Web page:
Software Development

Launch and terminate applications in Visual Basic 6.0

Visual Basic 6.0 gives you the convenient ability to programmatically check on the status of an application before you act on it. We'll walk you through the simple API steps to add this functionality to your projects.

Many developers who need to run or terminate an application from Visual Basic 6.0 rely on shell commands. However, you can also accomplish this task by using API functions.

Time to code
Let’s create a simple VB project to figure out the last and first day of any given date. Fire up Visual Studio and start a new project. Now, add three command buttons: cmdCheck, cmdClose, and cmdStart. Your screen should resemble the one shown in Figure A.

Figure A
Create a simple project with three command buttons.


Now, we'll add some simple code to flesh out our project. Add the following code to the general declaration section event:
Private sAppName As String, sAppPath As String

Add the code in Listing A to the cmdCheck_Click() event. Next, add the following code in to the cmdClose_Click() event:
'close application
Call EndTask(sAppName)


Add the following code to the cmdStart_Click() event:
'start an application
Shell sAppPath, vbMinimizedFocus


Then, add the following code to the Form_Load() event:
sAppName = "Adobe Photoshop"
sAppPath = "D:\program files\Adobe\Photoshop 6.0\Photoshp.exe"


We used Adobe Photoshop in our example; you'd simply point to the appropriate executable in your implementation. Add a module and the code in Listing B. Press [Ctrl][F5] to run the project.

Click the Check Status button, and you'll get a message box stating that the application is not running. Now click the Start Application button, and you'll see the application being launched. Click Check Status again, and you'll get confirmation that the application is running. Click the Close Application button, and you will see the application window close up.

How does this work
On the Form_Load event, you assign values to two variables (sAppName and sAppPath) that store the name and path of the application you want to run. On the cmdStart_Click event, you employ the well-known Shell command to launch the application. On the cmdCheck_Click event, you call the function IsTaskRunning (defined in the module), passing to it the name of the application (window name). If the function returns a value of true, you show a message box stating that it is running. If the function returns false, you show a message box stating that the application is not running. On the cmdClose_Click event, you call EndTask (defined in the module) to terminate it.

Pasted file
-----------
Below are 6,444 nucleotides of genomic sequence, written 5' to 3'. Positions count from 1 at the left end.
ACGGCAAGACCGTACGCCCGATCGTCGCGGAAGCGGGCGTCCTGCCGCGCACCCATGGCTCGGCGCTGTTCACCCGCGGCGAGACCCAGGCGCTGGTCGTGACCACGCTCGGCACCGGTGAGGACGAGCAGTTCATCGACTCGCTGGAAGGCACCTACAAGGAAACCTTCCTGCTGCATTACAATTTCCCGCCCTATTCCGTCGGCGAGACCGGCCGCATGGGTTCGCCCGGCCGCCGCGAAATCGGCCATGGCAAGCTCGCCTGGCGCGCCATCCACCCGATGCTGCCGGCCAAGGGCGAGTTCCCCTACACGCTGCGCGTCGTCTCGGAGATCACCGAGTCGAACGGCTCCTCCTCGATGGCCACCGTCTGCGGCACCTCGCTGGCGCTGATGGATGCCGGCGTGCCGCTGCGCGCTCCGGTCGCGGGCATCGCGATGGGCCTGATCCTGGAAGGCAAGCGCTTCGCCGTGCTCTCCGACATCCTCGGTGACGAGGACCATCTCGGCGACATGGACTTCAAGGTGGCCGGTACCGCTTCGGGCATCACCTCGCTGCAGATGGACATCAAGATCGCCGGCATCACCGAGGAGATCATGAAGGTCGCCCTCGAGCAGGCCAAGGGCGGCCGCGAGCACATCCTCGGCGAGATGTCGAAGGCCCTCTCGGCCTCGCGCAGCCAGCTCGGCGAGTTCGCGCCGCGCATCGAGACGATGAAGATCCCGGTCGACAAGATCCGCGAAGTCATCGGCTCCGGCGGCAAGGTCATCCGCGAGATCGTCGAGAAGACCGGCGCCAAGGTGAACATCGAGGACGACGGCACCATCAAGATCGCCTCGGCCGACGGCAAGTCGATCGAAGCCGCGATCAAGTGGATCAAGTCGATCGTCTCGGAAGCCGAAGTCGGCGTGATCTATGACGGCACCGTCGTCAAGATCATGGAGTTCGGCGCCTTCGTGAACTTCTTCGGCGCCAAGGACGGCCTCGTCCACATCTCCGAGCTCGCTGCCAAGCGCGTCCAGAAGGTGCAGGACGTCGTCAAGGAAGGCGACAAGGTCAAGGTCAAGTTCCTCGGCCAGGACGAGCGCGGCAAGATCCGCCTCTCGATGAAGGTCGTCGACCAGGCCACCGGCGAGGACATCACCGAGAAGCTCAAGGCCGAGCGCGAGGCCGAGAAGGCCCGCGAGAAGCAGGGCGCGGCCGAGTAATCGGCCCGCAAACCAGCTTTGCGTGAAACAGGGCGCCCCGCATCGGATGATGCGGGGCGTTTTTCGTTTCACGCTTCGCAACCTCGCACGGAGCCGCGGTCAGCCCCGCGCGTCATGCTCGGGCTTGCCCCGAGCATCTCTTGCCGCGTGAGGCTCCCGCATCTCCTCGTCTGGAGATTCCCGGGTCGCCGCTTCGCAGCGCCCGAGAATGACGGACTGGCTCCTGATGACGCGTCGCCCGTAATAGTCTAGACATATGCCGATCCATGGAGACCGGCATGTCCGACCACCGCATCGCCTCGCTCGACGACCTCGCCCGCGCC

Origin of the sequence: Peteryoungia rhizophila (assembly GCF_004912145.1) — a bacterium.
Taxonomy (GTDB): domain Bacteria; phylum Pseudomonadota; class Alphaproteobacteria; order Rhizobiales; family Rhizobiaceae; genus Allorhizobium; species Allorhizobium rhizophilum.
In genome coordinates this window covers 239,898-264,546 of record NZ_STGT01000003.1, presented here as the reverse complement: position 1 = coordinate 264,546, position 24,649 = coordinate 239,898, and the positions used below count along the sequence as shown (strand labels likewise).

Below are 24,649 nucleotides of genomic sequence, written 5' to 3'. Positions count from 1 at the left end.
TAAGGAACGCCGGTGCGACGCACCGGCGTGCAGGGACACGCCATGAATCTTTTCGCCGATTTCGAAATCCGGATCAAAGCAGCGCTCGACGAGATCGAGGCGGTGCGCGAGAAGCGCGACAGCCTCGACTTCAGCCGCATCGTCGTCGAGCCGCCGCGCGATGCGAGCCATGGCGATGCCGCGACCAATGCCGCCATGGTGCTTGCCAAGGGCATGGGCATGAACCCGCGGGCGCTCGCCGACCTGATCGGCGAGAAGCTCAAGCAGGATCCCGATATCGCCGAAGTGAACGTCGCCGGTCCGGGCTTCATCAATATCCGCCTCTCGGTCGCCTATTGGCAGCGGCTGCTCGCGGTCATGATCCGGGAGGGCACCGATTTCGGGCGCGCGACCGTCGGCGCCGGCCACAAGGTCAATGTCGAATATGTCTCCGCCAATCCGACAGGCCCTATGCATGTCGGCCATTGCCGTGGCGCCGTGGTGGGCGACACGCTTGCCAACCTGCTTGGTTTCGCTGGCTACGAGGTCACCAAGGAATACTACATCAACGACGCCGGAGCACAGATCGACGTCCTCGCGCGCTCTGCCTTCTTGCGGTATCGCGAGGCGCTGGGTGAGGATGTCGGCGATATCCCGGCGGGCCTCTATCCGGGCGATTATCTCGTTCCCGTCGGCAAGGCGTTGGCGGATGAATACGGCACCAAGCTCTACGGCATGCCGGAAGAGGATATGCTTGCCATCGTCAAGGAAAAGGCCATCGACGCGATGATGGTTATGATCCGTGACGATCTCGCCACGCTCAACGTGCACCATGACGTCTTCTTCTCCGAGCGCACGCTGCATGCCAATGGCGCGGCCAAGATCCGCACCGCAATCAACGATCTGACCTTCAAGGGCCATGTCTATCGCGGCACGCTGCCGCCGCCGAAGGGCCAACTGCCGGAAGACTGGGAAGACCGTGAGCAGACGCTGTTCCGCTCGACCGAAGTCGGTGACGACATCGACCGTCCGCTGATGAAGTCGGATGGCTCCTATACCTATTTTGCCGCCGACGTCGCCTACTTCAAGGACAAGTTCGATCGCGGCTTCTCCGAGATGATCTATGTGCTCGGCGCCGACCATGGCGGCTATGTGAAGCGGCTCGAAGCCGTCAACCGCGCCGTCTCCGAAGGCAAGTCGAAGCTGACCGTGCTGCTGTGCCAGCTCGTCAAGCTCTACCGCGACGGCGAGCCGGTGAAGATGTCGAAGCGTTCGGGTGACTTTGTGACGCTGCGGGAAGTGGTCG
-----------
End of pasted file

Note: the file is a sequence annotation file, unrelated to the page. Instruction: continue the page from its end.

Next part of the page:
Finding out if an application is running
Let's now take a look at what happens in IsTaskRunning and EndTask. IsTaskRunning receives the name of the window as the parameter sWindowName. To find out whether a particular application is running, you call the FindWindow API function. If the FindWindow function returns 0, the window was not found and therefore the application is not running. If any other value is returned, the application is running.

The EndTask function also receives the name of the window as the sWindowName parameter. This function checks if the application with window name sWindowName is running, again using FindWindow API function. If the window is not found, you don’t have to do anything because that means the application is not running. If the application is running, call the IsWindow API function to determine if the window handler is valid. If it’s not, you just exit; otherwise, close the application. To close an application, you use GetWindowLong, an API function that gets information from the window structure for the specified window and determines if the window is not disabled (WS_DISABLED).

The PostMessage API function closes the application and posts a message to the queue of the specified window (TargetHwnd). In this example, PostMessage with the WM_CLOSE argument is equivalent to invoking the Close command on the system menu for that window.

In case of errors, the ShowError function shows user-friendly messages. The function expects two arguments:
  • ·        sText: the text of the error message you would like to display
  • ·        sProcName: the name of the procedure or function in which an error occurred

ShowError displays a message box with the error number and information provided by sText and sProcName.

In this article, I demonstrated a simple way to launch, check status, and terminate applications using API tools, which gives you the advantage of determining if the application is running. You can grab the code for this article here.
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